- “Cargo-worthy” containers are perfect for those looking for affordable yet durable shipping solutions. These containers have been used before and still remain in great condition, so can easily be used again at sea. Generally, they will be able to resist the harsh winds and water that come with being on the ocean, as well as hold their structural integrity making them a safe option when transporting goods overseas
- “Wind and water-tight” containers – These containers can often be found in great condition at a fraction of the price when compared with their cargo-worthy counterparts, making them an ideal economical option for anyone who needs storage but does not require official certification. Wind and water-tight containers are far from outdated and offer a reliable source of secured storage in any environment.
- “As is” containers are those that could be compromised by extreme weather conditions and have the potential for structural damage.
Food Grade New Container
Used for shipping food
One-Trip/New Container “Grade A”
Shipping container home, office, restaurant, hotels
Transporting goods by sea, rail and road
Wind and Watertight
Storage container; affordable mobile storage solution
Can be used for some purpose where structural soundness and exterior is not required.
4. Figuring Out the Right Size
Shipping containers come in a variety of sizes, ranging from less than 8 feet to more than 53 feet long.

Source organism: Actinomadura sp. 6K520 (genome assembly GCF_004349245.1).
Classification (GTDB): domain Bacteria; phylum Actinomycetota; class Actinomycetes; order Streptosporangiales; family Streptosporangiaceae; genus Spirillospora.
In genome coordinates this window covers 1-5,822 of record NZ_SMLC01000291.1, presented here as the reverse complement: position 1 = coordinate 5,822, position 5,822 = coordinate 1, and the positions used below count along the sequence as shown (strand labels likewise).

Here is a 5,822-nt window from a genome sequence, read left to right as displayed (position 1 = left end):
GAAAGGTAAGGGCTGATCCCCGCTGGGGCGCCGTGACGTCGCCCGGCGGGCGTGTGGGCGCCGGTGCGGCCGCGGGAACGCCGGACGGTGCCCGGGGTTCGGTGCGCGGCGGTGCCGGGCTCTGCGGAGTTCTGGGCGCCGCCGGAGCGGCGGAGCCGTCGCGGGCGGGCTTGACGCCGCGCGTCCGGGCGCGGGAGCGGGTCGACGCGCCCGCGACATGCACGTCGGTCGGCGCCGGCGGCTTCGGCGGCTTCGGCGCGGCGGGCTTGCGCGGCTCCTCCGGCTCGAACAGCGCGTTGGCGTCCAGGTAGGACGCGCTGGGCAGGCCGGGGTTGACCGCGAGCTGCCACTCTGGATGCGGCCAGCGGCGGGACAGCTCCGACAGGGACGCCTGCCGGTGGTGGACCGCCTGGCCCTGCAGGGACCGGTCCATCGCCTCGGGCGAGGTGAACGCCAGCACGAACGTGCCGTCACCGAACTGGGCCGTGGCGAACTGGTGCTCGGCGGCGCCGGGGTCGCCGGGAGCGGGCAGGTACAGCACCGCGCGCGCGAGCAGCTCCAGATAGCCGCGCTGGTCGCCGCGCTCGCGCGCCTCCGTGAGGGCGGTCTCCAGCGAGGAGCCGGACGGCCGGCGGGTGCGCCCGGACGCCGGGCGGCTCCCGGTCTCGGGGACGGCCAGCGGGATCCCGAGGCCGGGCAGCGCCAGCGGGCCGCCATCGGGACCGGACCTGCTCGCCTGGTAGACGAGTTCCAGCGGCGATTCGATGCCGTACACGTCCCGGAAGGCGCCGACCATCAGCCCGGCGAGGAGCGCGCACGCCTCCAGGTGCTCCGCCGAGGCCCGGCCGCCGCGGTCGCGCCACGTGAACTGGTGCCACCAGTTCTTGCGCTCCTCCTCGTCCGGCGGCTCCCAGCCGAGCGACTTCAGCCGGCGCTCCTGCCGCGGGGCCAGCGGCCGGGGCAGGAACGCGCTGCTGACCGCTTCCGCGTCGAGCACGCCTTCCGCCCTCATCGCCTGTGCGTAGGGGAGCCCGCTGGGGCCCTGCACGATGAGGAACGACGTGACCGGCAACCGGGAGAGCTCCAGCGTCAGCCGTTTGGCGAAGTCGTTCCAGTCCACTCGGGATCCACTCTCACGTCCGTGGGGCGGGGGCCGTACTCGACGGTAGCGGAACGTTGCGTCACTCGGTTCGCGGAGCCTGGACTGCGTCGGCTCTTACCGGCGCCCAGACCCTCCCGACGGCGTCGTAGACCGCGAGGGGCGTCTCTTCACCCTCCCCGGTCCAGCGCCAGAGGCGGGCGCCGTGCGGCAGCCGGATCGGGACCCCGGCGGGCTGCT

However, the 2 most common sizes for shipping containers are 20ft and 40ft which have the following dimensions:
- 20-foot shipping container: 20’ x 8’ x 8′ 6″
- 40-foot shipping container: 40 x 8’ x 8′ 6″
There are 2 things to consider when taking the size into consideration:
- internal volume (in square feet or meters)
- maximum payload weight that it can bear (in pounds or kilograms).
As a good rule of thumb, it’s better to err on the side of caution and buy a container that is slightly too big than one that is much too small.
|Container Type||Maximum Gross Weight||Payload Weight||Tare Weight|
|20ft High Cube Container||67,197 lbs/ 30,480 kg||62,567 lbs/ 28,180 kg||4,630 lbs/ 2,300 kg|
|40ft High Cube Container||67,200 lbs / 30,481.407 kg||62,974.8 lbs /28,560 kg||8,687.7 lbs /3,940 kg|
|20ft Standard Dry Container||52,813 lbs/ 24,000kg||47,900 lbs/ 21,727kg||4,914 lbs/ 2,228kg|
|40ft Standard Dry Container||67,200 lbs/ 30,481.407 kg||61,200 lbs/ 27,600kg||8,000 lbs/ 3,628 kg|
Maximum Container Capacities
94LB Cement Bags
USA Standard (1 cu foot/ea)
1,160 by volume
660 by weight
2,380 by volume
675 by weight
2,650 by volume
670 by weight
3,040 by volume
640 by weight
50KG Cement Bags
Worldwide Standard (1.23 cu feet/ea)
950 by volume
560 by weight
1,935 by volume
575 by weight
2,160 by volume
570 by weight
2,470 by volume
545 by weight
Keep in mind though that just because a given container has enough room for your items doesn’t guarantee it is strong enough to handle its own weight.
These containers are used for static purposes rather than shipping weights.
5. Finding a Shipping Container Supplier
Now that you have chosen the perfect storage container for your needs, it’s time to find the best deal possible.
Only source from a reputable dealer. This is important as not all dealers can offer you the highest quality in the market as well as better pricing.
Compare prices across multiple vendors to make sure you get the most value out of every purchase!
6. Hiring a container surveyor
If you plan on leasing shipping containers, you may want to consult a container surveyor to inspect the containers first.